The pylon on the west wall is dedicated to the industrial arts, as found upon the hypogea at Abydos and Bab-el-Moluk. Column No. 6 has the figures of the goddesses Selk and Hathor, lady of the West; Seb, husband of Nut; and the crocodile-headed Sebek, the god of Fayum. Column No. 7 represents Thoth, goddess of Ratui. At Erment she was worshipped as the wife of the hawk-headed Theban sun god Mentu. In the panel above the chair is a bronze relief of Brother Thomas R. Patton, former Right Worshipful Grand Treasurer and benefactor of the Thomas Ranken Patton Masonic Institution for Boys, now the home of the Pennsylvania Youth Foundation .

South Wall

On the south wall, Column No. 8 is dedicated to Neith and Tanen a form of the god Ptah. Column No. 9 is consecrated to Maat, the goddess of truth; Thoth and the goddess Sefekh, mistress of the records. Column No. 10 represents a form of Horus and Set, son of Nut. Column No. 11 represents Osiris, Isis, and the jackal-headed Anubis, guardian of Necropolis, and son of Osiris by Nephthys. Panel No. 8 is Harper (from the tomb of Rameses III). Panel No. 9 shows Rameses in his war chariot. Panel No. 10 shows the bari, or sacred boat (from the Temple of Elephantine). Panel No. 11 depicts Rameses II celebrating a festival. Panel No. 12 has Anubis presiding over the dead, which the soul revisits in the shape of a human-headed hawk, holding the symbol of life in one hand and a sail, emblematic of breath, in the other.

Egyptian Hall is fifty-one feet long, forty-three feet wide and twenty-two feet high.

The Ionic Order of architecture received its name from Ionia, where King Ion reigned in Asia Minor. Ionians were mostly Greek emigrants. Refinement and elegance are the characteristics of Ionic style.

The pillars of this Hall, decorated in 1890, are finished in cream-tone ivory and their capitals are enriched with gold, vermilion and blue.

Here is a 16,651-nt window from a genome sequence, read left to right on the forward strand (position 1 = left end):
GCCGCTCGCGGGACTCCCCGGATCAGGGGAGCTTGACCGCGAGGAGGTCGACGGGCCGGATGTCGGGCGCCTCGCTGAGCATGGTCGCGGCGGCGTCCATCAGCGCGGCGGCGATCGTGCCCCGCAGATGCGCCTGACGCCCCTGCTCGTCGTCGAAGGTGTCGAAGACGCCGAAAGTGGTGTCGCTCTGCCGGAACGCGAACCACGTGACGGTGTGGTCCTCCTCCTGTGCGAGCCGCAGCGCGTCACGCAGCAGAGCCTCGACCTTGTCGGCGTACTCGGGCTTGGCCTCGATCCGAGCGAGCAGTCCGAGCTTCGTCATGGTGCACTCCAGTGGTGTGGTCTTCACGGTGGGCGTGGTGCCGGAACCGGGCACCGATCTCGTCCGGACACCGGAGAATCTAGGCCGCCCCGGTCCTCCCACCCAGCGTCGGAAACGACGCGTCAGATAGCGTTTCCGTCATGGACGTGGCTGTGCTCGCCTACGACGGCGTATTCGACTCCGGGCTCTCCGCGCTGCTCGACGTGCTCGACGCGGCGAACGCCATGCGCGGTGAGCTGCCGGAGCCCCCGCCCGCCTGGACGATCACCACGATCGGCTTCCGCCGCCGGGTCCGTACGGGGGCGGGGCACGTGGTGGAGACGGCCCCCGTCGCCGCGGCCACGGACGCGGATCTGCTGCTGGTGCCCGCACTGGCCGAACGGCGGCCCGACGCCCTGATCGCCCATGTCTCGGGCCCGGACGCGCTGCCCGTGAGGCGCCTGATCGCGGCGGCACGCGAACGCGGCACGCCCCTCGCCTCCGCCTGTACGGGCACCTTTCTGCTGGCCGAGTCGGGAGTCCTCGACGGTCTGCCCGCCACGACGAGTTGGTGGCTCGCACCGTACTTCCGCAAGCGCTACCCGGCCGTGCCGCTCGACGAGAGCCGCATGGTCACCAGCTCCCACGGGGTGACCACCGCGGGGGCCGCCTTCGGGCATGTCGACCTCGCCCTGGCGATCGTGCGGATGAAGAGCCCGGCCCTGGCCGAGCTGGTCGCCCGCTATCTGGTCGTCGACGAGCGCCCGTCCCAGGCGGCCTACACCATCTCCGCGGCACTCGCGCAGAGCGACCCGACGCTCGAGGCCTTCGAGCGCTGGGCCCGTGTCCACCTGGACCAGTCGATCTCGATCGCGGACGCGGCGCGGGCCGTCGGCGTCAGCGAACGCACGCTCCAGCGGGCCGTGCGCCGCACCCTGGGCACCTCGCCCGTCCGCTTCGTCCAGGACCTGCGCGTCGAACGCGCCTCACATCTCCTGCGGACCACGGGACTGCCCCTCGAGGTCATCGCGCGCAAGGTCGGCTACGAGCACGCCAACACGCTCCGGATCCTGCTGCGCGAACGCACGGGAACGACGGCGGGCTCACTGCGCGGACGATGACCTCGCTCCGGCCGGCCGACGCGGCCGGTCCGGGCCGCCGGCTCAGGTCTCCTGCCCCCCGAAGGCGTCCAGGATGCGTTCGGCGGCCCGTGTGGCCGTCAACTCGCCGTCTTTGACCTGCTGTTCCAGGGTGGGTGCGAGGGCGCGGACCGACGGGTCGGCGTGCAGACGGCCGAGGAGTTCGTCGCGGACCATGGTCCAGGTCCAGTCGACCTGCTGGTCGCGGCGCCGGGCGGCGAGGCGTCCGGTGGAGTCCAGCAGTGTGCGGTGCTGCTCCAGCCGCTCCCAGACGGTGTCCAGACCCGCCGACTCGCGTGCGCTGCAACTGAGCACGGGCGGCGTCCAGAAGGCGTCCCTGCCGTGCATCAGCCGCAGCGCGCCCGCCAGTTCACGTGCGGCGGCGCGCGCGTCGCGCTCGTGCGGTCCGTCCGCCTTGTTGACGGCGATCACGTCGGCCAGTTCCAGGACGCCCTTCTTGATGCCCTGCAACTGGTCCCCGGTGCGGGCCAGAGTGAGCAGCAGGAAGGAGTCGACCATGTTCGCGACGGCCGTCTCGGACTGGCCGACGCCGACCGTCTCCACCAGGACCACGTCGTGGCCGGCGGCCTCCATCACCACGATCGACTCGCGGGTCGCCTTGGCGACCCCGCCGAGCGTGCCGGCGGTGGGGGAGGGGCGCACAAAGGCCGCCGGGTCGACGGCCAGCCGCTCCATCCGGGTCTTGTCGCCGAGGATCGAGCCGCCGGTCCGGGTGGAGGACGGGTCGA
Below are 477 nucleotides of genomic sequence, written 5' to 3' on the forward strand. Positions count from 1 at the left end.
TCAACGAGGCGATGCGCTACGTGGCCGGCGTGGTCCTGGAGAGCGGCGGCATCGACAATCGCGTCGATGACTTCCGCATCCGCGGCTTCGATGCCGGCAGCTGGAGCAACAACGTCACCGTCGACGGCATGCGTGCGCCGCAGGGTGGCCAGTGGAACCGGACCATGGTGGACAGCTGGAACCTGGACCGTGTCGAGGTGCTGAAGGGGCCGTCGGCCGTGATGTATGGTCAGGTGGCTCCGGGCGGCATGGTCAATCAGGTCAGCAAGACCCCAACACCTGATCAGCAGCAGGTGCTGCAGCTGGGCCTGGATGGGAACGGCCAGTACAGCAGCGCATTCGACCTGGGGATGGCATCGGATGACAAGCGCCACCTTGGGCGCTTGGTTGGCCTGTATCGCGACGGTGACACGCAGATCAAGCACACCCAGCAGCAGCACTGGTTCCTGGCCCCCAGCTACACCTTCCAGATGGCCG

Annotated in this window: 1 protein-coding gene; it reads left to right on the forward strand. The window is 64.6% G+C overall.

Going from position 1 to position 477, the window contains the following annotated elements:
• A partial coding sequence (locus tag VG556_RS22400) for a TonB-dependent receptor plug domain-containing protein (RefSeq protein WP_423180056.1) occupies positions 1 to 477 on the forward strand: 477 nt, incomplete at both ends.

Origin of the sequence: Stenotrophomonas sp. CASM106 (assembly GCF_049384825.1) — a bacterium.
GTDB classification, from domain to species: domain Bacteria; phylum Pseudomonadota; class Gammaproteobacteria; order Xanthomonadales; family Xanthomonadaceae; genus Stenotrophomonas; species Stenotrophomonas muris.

The wall panels contain full-length portraits of Right Worshipful Past Grand Masters: Joseph Eichbaum, Peter Fritz, Conrad B. Day, Peter Williamson, John Thomson, Robert Clark, William Barger, George E. Wagner, Michael Arnold, Henry W Williams, Richard Vaux, Robert A. Lamberton, and Clifford P. MacCalla. Otherwise the walls are a delicate blue.

The ceiling of Ionic Hall represents the blue vault of heaven. In the center blazes the midday sun, surrounded by the planetary and zodiacal signs. The twelve signs of the zodiac represent the twelve portions of the heavens through which the sun courses during the year. Inscribed clay Assyrian cylinders indicate an antiquity of at least four thousand years for these signs of the zodiac. The most ancient known depiction is on a fragment of a Chaldean planisphere in the British Museum inscribed with the names of the twelve months and their governing signs. Zodiac, derived from Greek zodion, means “little animal.”

In Nineveh, the tenth month was sacred to the “star of the goat,” Capricornus. The human race was supposed to have been created under the sign of Taurus, the bull. The Egyptians had this same twelve-fold division of the zodiac, and the Chinese indicated the yellow road of the sun by twelve cyclical animals. The zodiacal signs were distinctly recognized and characteristically employed by our precursors in the Craft, the operative masons of the Middle Ages in Europe.

Ionic Hall is sixty-four feet long, forty-one feet wide and twenty-one feet high.

Corinthian Hall. The features of this magnificent room, finished in 1903, are in strict conformity with the principles of Grecian classical architecture, and the best known examples of the Greek Corinthian Order. Columns and capitals are modeled after the perfect ones found in the monument of Lysicrates in Athens. The paneled ceiling in the apse at the east end of the room together with the Caryatides supporting it, depict the Portico of the Caryatides of the Erectheum, a building on the Acropolis, in Athens. Seats on the platform in the East are in accordance with those in the ancient Theatre of Dionysus, also in Athens. Various subjects for the bas-relief medallions over the entrance hall and on the pilasters on the north and south walls were taken from ancient Greek coins and medallions. Pictorial representations in the panels on the large frieze running around the four enclosing walls of the room are copies of historical fragments from Greek mythology relating mostly to spiritual life. The general color scheme of the architectural motif, from floor to ceiling, is dull ivory with gold to accentuate all relief and figure details. The large cove and ceiling are treated in shades of deep blue, studded with gold stars. This creates a sky effect above the line of lattice balustrade, and gives an atmosphere of an open hall in an ancient Greek temple.

East Wall